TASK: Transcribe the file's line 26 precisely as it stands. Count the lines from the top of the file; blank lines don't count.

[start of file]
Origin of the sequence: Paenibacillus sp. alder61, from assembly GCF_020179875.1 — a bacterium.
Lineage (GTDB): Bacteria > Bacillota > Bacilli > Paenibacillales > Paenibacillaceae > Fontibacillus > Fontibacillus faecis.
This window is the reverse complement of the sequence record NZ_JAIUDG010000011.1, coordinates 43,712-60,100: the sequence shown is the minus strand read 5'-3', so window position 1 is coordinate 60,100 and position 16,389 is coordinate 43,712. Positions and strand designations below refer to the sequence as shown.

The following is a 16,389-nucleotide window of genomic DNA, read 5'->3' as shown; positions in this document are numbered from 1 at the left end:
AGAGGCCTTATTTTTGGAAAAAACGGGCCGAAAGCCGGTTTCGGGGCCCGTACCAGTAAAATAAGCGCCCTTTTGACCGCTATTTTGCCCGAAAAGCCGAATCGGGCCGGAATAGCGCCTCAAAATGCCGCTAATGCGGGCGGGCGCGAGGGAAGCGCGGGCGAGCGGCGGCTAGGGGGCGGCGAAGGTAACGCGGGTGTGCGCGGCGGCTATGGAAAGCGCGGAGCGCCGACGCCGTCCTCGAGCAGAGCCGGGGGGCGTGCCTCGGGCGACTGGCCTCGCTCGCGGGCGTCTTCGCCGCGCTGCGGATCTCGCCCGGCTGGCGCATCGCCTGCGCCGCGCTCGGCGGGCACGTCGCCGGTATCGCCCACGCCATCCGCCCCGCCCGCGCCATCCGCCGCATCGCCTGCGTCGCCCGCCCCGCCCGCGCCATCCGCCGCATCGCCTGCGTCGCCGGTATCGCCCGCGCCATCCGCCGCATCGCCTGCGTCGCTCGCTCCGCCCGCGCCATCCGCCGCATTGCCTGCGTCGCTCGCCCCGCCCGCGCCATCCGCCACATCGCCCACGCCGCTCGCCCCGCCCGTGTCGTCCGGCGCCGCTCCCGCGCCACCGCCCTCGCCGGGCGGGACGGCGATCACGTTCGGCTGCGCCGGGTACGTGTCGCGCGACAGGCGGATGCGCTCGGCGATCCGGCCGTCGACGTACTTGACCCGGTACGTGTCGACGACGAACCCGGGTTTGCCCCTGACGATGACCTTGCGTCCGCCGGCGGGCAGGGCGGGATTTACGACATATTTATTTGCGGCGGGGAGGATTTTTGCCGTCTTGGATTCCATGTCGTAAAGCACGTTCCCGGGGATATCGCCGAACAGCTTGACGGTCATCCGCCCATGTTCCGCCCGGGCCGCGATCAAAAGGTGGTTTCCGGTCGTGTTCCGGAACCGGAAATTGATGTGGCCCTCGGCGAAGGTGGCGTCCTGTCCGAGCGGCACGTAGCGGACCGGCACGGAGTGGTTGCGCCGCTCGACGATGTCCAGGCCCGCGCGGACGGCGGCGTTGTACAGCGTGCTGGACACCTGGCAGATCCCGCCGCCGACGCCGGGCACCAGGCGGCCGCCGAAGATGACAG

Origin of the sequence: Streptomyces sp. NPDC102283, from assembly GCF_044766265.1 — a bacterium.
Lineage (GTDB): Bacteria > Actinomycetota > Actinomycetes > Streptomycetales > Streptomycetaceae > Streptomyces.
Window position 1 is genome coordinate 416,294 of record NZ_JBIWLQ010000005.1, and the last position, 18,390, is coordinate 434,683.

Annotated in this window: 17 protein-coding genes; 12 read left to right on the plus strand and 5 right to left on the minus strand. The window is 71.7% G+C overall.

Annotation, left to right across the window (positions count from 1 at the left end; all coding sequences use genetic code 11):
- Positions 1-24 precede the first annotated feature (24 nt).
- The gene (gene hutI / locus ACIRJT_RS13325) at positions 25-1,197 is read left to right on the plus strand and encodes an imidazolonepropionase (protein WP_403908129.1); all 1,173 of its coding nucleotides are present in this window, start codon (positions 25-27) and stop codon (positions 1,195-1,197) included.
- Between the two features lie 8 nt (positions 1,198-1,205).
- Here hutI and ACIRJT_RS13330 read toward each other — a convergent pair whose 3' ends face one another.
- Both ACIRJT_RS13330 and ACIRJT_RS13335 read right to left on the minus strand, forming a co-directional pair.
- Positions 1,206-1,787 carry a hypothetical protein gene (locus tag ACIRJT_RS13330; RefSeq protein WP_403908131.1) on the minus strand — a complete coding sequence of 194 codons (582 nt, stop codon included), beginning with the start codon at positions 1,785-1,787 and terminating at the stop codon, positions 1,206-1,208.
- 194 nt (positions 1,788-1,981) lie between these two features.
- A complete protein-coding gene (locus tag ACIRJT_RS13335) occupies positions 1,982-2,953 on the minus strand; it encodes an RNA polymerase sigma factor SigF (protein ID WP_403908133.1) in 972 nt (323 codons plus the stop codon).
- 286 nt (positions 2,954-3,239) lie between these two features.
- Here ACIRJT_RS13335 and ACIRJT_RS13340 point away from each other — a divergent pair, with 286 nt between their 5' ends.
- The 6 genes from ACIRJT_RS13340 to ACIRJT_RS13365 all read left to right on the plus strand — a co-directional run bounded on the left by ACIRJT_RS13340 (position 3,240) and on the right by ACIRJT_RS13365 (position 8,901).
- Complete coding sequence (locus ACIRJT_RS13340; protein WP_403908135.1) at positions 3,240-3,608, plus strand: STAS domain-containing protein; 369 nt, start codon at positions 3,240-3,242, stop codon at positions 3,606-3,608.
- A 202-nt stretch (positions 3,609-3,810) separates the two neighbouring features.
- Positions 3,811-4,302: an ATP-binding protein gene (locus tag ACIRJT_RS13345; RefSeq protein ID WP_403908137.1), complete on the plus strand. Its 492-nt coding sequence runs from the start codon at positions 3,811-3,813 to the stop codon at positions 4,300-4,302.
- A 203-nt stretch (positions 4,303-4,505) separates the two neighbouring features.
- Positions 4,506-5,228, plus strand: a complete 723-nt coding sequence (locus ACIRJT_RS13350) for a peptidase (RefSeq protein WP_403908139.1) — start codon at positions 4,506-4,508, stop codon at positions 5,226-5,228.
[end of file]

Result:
- Positions 4,506-5,228, plus strand: a complete 723-nt coding sequence (locus ACIRJT_RS13350) for a peptidase (RefSeq protein WP_403908139.1) — start codon at positions 4,506-4,508, stop codon at positions 5,226-5,228.